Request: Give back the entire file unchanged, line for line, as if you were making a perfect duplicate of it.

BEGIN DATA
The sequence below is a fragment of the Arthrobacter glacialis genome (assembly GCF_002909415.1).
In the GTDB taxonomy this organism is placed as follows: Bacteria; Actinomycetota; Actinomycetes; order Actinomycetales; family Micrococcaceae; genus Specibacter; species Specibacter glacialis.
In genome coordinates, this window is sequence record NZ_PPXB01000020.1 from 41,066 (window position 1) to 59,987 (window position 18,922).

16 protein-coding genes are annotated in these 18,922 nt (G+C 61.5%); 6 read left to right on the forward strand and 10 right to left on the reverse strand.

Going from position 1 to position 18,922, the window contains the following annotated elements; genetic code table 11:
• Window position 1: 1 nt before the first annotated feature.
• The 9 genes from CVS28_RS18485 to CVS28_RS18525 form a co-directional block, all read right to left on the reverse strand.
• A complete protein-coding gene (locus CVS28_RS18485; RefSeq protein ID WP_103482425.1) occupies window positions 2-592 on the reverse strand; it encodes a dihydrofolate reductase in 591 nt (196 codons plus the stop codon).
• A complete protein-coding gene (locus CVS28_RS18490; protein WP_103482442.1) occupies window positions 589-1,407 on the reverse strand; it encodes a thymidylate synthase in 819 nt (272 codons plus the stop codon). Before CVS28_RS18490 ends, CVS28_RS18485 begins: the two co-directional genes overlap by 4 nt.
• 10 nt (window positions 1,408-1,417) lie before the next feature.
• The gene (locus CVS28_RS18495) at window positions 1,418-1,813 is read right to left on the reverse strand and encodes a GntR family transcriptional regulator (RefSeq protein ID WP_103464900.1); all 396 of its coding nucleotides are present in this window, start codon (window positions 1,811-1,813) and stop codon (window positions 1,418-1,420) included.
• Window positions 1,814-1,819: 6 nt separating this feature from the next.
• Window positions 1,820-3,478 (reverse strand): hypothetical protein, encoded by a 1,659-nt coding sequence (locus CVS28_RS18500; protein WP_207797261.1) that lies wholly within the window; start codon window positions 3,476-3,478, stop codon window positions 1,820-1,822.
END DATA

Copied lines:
The sequence below is a fragment of the Arthrobacter glacialis genome (assembly GCF_002909415.1).
In the GTDB taxonomy this organism is placed as follows: Bacteria; Actinomycetota; Actinomycetes; order Actinomycetales; family Micrococcaceae; genus Specibacter; species Specibacter glacialis.
In genome coordinates, this window is sequence record NZ_PPXB01000020.1 from 41,066 (window position 1) to 59,987 (window position 18,922).

16 protein-coding genes are annotated in these 18,922 nt (G+C 61.5%); 6 read left to right on the forward strand and 10 right to left on the reverse strand.

Going from position 1 to position 18,922, the window contains the following annotated elements; genetic code table 11:
• Window position 1: 1 nt before the first annotated feature.
• The 9 genes from CVS28_RS18485 to CVS28_RS18525 form a co-directional block, all read right to left on the reverse strand.
• A complete protein-coding gene (locus CVS28_RS18485; RefSeq protein ID WP_103482425.1) occupies window positions 2-592 on the reverse strand; it encodes a dihydrofolate reductase in 591 nt (196 codons plus the stop codon).
• A complete protein-coding gene (locus CVS28_RS18490; protein WP_103482442.1) occupies window positions 589-1,407 on the reverse strand; it encodes a thymidylate synthase in 819 nt (272 codons plus the stop codon). Before CVS28_RS18490 ends, CVS28_RS18485 begins: the two co-directional genes overlap by 4 nt.
• 10 nt (window positions 1,408-1,417) lie before the next feature.
• The gene (locus CVS28_RS18495) at window positions 1,418-1,813 is read right to left on the reverse strand and encodes a GntR family transcriptional regulator (RefSeq protein ID WP_103464900.1); all 396 of its coding nucleotides are present in this window, start codon (window positions 1,811-1,813) and stop codon (window positions 1,418-1,420) included.
• Window positions 1,814-1,819: 6 nt separating this feature from the next.
• Window positions 1,820-3,478 (reverse strand): hypothetical protein, encoded by a 1,659-nt coding sequence (locus CVS28_RS18500; protein WP_207797261.1) that lies wholly within the window; start codon window positions 3,476-3,478, stop codon window positions 1,820-1,822.